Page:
While children of parents with mental illness can experience adverse outcomes, this is not always the case (Reupert et al. 2012). The type of mental illness, the presence of other disorders (such as substance use) and the duration and severity of illness are factors influencing parenting (Reupert et al. 2012). The family context, and available social support available for the family, also influence outcomes for children (Reupert et al. 2012). Evidence-based intervention, prevention and treatment programs can provide support to parents with mental illness, reduce risks and enhance resilience in the children concerned (RANZCP 2016).
Mental health data reported here are measured by a Mental Health Component (MCS) score. This is calculated from results of the Short Form-36 Health Survey—a self-reported survey included in the HILDA survey.
The Short Form-36 Health Survey covers 8 domains of health—4 relating to physical health and 4 relating to mental health.
While data from all 8 domains contribute to the MCS score, the 4 mental health domains (mental health, role emotional, vitality and social functioning) contribute the most (Fawkes 2013).
An analysis of population averages suggests that a MCS score of less than 41 indicates a poor level of mental health (AIHW 2012). This cut-off is used to define poor mental health in this section.
In 2017, among parents with co-resident children aged 0–14, an estimated 16% had a poor level of mental health based on the MCS (Box 3 for information) (Figure 4). Parents were more than twice as likely to have poor mental health when they were in a 1-parent family compared with those in a 2-parent family (36% and 14%, respectively).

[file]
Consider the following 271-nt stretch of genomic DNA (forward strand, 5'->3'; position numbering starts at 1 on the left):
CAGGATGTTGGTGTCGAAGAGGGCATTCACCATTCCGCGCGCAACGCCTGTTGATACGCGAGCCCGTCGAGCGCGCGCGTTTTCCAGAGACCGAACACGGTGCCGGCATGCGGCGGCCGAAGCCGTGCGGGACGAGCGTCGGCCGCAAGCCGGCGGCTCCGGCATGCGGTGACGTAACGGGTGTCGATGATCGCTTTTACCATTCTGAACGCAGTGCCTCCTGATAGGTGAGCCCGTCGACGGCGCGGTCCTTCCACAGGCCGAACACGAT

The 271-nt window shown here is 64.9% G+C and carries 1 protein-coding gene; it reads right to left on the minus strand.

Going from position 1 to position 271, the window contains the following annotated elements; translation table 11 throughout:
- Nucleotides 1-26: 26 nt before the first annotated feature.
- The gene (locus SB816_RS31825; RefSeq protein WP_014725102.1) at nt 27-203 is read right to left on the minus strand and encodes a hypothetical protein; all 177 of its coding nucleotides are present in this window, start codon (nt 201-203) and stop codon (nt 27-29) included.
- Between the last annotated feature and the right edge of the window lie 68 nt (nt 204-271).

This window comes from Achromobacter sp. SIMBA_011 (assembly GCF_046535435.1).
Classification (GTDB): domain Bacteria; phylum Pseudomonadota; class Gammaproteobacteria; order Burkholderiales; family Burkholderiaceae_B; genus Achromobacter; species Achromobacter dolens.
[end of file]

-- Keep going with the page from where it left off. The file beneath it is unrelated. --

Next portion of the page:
In 2017, a higher proportion of parents living in the lowest socioeconomic areas had poor mental health compared with parents living in the highest socioeconomic areas (23% and 14%, respectively).
The proportions were not statistically different for Indigenous parents and non-Indigenous parents with poor mental health (23% and 16%, respectively). There was also no overall change in the proportion of Indigenous parents with poor mental health between 2009 and 2017 (Figure 5).
This section looks at parental risky drinking and illicit drug use.
For information on:
According to the NDSHS, the proportion of parents who engaged in single-occasion risky drinking at least once a week decreased from 15% in 2010 to 12% in 2016. The proportion of parents who were lifetime risky drinkers decreased from 20% in 2010 to 16% in 2016 (Box 4).
The National Health and Medical Research Council published the 2009 guidelines for reducing health risks of drinking alcohol.
Guideline 1 (lifetime risk)
To reduce the risk of alcohol-related harm over a lifetime—such as chronic disease or injury—a healthy adult should drink no more than 2 standard drinks a day.
Guideline 2 (single-occasion risk)
To reduce the risks of injury on a single occasion of drinking, a healthy adult should drink no more than 4 standard drinks on any 1 occasion (NHMRC 2009).
The data for alcohol risks in this report are reported against these 2 guidelines and for a combined measure of lifetime or single-occasion risk.
In the context of the combined measure:
Low risk refers to parents who, on average, had no more than 2 standard drinks per day, and never had more than 4 standard drinks on any occasion (that is, low risk for both lifetime risk and single-occasion risk).
Risky refers to parents who either, on average, had more than 2 standard drinks per day, and/or had more than 4 standard drinks on a single occasion at least yearly (that is, risky for lifetime risk and/or single-occasion risk).